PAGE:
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  #1  
Old 01-21-2012, 09:21 AM
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Default She's Not Learning?!? Vent

So I hear from my Mil that my sil wants to take her d out of my care claiming she's not learning anything... At her other care center they were doing numbers and letters colors by now..... Um she's one! She turns two in two weeks but the kids not brilliant really! She's the reason I started my daycare in the first place so the amount of ingratitude makes me sick! I am doing the best I can but apparently not enough
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Old 01-21-2012, 09:26 AM
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Not to mention I've only been doing this for three weeks!
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Old 01-21-2012, 10:55 AM
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hoping for little encourgament
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Old 01-21-2012, 11:54 AM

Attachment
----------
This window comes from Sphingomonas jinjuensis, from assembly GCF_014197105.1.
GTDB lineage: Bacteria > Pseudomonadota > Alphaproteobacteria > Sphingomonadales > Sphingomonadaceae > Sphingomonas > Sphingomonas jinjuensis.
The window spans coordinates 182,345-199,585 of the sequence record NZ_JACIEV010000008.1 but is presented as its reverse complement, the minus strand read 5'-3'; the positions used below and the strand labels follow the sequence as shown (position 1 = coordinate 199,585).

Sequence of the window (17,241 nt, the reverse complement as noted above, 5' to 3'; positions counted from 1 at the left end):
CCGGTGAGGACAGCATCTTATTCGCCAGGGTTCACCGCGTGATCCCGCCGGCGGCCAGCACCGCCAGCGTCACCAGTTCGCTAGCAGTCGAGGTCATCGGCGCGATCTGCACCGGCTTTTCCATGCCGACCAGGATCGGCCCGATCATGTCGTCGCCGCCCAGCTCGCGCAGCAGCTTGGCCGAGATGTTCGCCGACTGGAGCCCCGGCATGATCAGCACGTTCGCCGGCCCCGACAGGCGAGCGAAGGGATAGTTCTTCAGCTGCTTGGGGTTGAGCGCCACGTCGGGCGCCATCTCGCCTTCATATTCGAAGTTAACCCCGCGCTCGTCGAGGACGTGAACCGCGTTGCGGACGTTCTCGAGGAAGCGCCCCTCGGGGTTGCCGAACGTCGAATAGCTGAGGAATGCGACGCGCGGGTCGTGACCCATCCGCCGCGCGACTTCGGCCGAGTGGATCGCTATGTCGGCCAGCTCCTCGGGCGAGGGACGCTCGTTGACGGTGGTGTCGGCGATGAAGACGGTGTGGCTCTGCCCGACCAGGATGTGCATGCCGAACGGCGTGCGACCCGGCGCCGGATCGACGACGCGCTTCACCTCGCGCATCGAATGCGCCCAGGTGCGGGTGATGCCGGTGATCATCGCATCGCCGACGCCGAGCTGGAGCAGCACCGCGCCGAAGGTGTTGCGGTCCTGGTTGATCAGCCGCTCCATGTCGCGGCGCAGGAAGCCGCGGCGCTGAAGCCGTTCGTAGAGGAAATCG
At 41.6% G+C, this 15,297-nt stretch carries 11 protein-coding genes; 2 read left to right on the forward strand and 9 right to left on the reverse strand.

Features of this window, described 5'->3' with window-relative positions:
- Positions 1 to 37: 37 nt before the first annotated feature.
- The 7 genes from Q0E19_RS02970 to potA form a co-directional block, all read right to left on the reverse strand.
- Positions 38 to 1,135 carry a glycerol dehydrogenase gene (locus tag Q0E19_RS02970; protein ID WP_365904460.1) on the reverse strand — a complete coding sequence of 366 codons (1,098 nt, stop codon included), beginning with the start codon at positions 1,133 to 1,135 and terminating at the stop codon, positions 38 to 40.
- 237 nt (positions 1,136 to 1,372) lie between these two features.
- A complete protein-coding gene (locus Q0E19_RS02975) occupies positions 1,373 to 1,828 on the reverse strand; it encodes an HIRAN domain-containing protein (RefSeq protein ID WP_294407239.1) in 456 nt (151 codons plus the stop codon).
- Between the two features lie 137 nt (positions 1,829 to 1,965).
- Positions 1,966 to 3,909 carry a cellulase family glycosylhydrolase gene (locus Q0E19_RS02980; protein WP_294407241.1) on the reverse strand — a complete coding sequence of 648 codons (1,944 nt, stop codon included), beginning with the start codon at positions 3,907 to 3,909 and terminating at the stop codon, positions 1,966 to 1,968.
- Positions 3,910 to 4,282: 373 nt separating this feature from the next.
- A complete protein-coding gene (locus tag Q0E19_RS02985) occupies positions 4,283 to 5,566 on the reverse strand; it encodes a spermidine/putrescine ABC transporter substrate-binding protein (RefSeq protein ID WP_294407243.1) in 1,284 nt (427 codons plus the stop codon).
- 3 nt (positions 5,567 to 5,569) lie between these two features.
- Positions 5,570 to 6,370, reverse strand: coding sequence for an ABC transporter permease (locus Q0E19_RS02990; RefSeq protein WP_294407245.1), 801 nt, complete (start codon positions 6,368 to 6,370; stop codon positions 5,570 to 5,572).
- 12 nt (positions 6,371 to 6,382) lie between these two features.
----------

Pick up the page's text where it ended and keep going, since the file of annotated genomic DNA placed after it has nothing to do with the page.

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poke her in the eye! lol
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Old 01-21-2012, 11:56 AM
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I'm sorry, but you're not going to get the encouragement you are looking for from me.

Your in-laws are not your #1 fans. No matter what you try to do, it just doesn't seem good enough for them. You've been married long enough to know that isn't going to change. Entering into a business arrangement with them is not a good idea.

I realize that your family needs the income, but is it really worth it? You have two choices - #1 suck it up and deal with the constant put downs or #2 tell your sil that this isn't going to work out and suffer the consequences.